Sr. Bones - 2011
'09 maps for: Bea -- Buck -- Caley -- Claws -- Conomo -- Hix -- Hudson 09 -- Isabel -- Katy -- L.R. --
Moffet -- Mr. Hannah
-- Ozzie -- Penelope -- Rafael
2010 maps for: Belle -- Buck -- Gunny -- Hudson -- Mr. Hannah -- Neale -- North Fork Bob -- Penelope -- Sanford -- Sr. Bones -- Thatch
2011 maps: Belle -- Buck -- Henrietta -- Katbird -- North Fork Bob -- Pemi -- Saco -- Sanford -- Sr. Bones -- Snowy -- Thatch -- Tucker

2012 maps: Art -- Belle -- Bridger -- Chip -- Cutch -- Jill -- North Fork Bob -- Rammie -- Snowy -- Sr. Bones -- Thatch
2013 maps: Art -- Belle -- Bridger -- North Fork Bob -- Rammie -- Snowy -- Sr. Bones
Osprey main page -- Migration page -- Migration09 -- Migration10 -- Migration 11 -- Migration 12 -- Migration 13 -- Home Page

Fall Migration: 16-28 Sept 2011:

Sr. Bones esta em casa!
(He's back in his winter home) Sr. Bones started south this year on 16 Sept, a week later than the previous year. But that year his nest failed, so he didn't have any responsibilities in late summer.
     His track south was almost identical to that of 2010 until he crossed the Caribbean. Most likely, back in 2010 (orange track) the wind was out of the west, and he went with the flow. In 2011, it looks like easterly winds pushed him to the Guajira Peninsula in Colombia.
     He made it back to his winter hideout on the 18th.

Bones completed two more migrations. We last received a signal from him in November 2013 down in Colombia. We suspect radio failure.

Scroll down for more maps beginning in January.

Skip to spring migration.

Skip to fall migration.
Spring Migration: 24 Mar-6 Apr 2011: Sr. Bones is home on Nantucket. He had had smooth sailing almost the whole way. He took care of Cuba in 2 days, with no stops at fish farms!
     He did the whole trip in a remarkable 14 days.
1-31 Jan 2011: Sr. Bones is giving North Fork Bob a run for the money in the smallest winter home range contest. For both birds, the core area is about 1 km (0.6 mi) in diameter. Bones makes a few more sorties away from his core area than Bob does, so I'm giving the prize to Bob.
     Sr. Bones should be heading north in a few weeks.
1-28 Feb 2011: Sr. Bones continues to fish in his mountain redoubt.
1-25 Mar 2011: Sr. Bones is finally heading home. He's taking a very different route than he used in the fall. When he was coming south from Hispaniola weather probably pushed him east. When he got to Venezuela, he corrected for his displacement and headed southwest to his hideout in the Colombian mountains. Now he's heading north, staying over land as long as possible. Once out over the Caribbean, he will hit either Hispaniola or Cuba, depending on how hard the trade winds are blowing.
     Our Long Island bird, North Fork Bob, is also on his way north-his track is in the lower right of this map.
25-28 Mar 2011: Sr. Bones left South America on the 27th, a few days after North Fork Bob. Two interesting points here. First, we see once again that the way north is usually different than the route taken coming south. Second, we see in both Bob and Senor Bones' northbound tracks evidence of the "stay over land as long as possible" strategy of Osprey migration. Starting from opposite sides of the Gulf of Venezuela, both birds left the continent on the northernmost points of land they could find. Crossing the water is dangerous (as we saw too painfully in last fall's hurricane season!) and to be avoided as much as possible.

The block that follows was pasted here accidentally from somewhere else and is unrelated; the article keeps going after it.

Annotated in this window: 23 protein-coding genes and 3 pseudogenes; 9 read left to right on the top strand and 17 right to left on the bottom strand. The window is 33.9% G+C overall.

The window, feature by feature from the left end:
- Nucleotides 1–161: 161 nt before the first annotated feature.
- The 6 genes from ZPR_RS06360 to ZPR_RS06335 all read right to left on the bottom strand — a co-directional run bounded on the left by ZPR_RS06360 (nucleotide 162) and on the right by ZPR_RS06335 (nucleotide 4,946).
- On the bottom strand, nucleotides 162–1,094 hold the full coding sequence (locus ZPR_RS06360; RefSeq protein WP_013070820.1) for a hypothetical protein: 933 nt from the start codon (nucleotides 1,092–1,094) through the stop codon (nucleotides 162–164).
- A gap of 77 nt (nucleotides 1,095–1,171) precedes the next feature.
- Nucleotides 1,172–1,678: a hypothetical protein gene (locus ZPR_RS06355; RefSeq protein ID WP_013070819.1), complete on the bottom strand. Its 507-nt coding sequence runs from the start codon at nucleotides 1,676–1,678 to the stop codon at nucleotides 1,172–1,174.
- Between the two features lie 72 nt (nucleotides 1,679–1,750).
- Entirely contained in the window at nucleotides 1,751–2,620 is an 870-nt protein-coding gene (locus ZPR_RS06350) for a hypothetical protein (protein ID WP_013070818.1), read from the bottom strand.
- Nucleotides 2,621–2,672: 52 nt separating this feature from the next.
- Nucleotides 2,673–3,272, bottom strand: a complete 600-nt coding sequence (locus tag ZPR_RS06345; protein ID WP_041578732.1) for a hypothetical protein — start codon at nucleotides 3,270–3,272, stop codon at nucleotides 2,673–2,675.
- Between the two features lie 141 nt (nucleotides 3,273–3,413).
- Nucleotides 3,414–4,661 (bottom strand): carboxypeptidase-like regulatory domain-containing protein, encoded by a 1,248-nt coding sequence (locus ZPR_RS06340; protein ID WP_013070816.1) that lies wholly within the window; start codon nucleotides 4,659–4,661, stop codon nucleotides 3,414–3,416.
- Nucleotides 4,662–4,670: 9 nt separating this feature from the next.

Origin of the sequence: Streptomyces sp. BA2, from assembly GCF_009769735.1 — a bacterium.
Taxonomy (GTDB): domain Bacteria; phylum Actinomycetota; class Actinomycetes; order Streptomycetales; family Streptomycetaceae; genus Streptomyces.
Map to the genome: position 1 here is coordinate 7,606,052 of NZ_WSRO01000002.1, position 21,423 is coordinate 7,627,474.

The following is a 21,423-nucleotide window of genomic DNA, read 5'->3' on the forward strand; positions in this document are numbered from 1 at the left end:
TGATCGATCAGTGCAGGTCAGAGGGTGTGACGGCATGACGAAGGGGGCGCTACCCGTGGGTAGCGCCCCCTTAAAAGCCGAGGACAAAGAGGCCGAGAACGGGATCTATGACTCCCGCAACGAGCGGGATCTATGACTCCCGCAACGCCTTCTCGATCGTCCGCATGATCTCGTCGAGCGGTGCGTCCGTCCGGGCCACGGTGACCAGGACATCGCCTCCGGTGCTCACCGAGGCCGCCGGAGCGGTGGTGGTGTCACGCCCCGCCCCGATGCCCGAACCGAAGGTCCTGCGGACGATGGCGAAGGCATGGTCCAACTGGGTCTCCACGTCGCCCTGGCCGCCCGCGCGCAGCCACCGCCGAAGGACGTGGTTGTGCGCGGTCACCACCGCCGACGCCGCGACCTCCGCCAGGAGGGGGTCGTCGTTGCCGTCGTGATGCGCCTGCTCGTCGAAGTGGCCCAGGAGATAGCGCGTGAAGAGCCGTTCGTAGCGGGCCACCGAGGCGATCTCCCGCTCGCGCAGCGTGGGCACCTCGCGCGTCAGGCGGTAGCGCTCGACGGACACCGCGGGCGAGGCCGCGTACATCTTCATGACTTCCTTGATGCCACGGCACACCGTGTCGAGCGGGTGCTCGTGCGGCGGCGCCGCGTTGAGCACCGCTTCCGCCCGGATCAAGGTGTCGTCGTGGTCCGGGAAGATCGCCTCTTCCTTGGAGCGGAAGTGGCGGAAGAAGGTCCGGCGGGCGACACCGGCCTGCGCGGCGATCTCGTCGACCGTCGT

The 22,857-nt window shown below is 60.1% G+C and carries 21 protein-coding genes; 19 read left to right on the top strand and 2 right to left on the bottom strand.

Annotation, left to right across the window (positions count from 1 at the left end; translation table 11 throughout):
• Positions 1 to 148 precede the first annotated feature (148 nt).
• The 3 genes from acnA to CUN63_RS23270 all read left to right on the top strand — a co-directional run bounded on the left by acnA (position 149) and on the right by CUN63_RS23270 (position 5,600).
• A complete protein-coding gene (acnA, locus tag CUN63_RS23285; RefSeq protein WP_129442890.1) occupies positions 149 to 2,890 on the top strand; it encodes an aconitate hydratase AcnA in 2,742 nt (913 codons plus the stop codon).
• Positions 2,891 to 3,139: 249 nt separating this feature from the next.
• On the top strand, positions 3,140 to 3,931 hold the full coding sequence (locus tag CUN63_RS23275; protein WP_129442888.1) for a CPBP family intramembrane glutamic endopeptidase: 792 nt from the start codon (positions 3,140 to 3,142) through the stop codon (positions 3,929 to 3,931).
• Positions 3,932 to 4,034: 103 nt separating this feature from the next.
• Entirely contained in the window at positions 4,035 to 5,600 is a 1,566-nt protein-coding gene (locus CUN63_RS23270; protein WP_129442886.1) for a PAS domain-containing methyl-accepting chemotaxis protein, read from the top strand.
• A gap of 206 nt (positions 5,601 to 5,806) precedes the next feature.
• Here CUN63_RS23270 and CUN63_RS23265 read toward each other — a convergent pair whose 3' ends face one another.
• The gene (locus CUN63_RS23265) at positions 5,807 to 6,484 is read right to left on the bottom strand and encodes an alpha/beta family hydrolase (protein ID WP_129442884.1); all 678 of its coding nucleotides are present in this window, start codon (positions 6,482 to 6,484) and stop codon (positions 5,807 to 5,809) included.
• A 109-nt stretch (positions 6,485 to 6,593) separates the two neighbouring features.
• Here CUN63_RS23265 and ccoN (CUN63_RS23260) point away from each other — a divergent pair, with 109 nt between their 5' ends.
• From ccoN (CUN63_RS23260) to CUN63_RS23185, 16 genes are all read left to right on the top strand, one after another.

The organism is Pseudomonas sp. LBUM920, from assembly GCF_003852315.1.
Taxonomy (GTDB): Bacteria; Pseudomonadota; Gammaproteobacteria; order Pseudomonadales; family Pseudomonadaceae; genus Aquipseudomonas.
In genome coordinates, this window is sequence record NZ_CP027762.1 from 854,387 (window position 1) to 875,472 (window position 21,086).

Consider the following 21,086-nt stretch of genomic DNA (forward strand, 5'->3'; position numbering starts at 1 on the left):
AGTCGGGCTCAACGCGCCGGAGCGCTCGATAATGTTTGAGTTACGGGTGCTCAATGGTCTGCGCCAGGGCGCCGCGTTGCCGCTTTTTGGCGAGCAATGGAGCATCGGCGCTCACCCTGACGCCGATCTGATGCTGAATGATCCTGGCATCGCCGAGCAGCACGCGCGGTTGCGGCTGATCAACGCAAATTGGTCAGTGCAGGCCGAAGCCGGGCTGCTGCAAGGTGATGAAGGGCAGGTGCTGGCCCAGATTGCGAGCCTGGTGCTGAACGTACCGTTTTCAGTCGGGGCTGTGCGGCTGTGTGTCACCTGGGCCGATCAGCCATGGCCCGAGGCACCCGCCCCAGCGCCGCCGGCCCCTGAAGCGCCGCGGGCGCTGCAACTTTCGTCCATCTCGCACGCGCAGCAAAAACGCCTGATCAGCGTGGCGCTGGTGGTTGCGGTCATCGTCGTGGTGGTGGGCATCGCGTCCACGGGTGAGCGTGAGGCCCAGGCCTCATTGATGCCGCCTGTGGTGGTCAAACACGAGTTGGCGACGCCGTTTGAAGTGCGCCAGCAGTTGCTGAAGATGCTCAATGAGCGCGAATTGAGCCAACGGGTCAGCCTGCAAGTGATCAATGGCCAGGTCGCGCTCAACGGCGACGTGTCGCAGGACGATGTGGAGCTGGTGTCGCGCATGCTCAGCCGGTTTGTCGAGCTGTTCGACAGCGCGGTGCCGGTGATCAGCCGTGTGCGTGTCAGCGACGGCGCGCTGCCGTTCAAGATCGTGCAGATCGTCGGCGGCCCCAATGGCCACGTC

28 Mar-1 Apr 2011: Sr. Bones wasted no time with the Caribbean. We always like this, as Hispaniola and Cuba are dangerous places for Ospreys. Too many fish farms and uneducated farmers who think Ospreys will take their chickens.
     Again we see that he's not following his south-bound route, so we know they're not navigating by landmarks.
1-4 Apr 2011: Sr. Bones knocked off both Carolinas in a big movement day on the 4th.
4-5 Apr 2011: Sr. Bones had a 5-state and two bays day on the 5th, winding up in New Jersey. He crossed Delaware Bay from Cape Henlopen to Cape May around midday.
5-6 Apr 2011: Another big travel day for Sr. Bones, who arrived at his nest on the 6th, a remarkable 13 days after leaving his winter hideout in Colombia!
6-30 Apr 2011: After arriving home on the 6th, Sr. Bones made a quick junket over to Chappaquiddick, on Martha's Vineyard. After an hour or so over there, he went back to Nantucket and got down to the business of breeding.
1-31 May 2011: During most of May Sr. Bones would have been doing virtually all the hunting for himself and his mate. Most of the action was on the eastern half of the island-around Sesachacha Pond and the Head of the Harbor.
1-30 June 2011: A carbon copy of May.
1-30 June 2010 and 2011: Here is a comparison of where Sr. Bones was during June of last year and June of 2011. We see that the fishing seems to have been fairly similar in the two years. At least he was looking for them in the same places.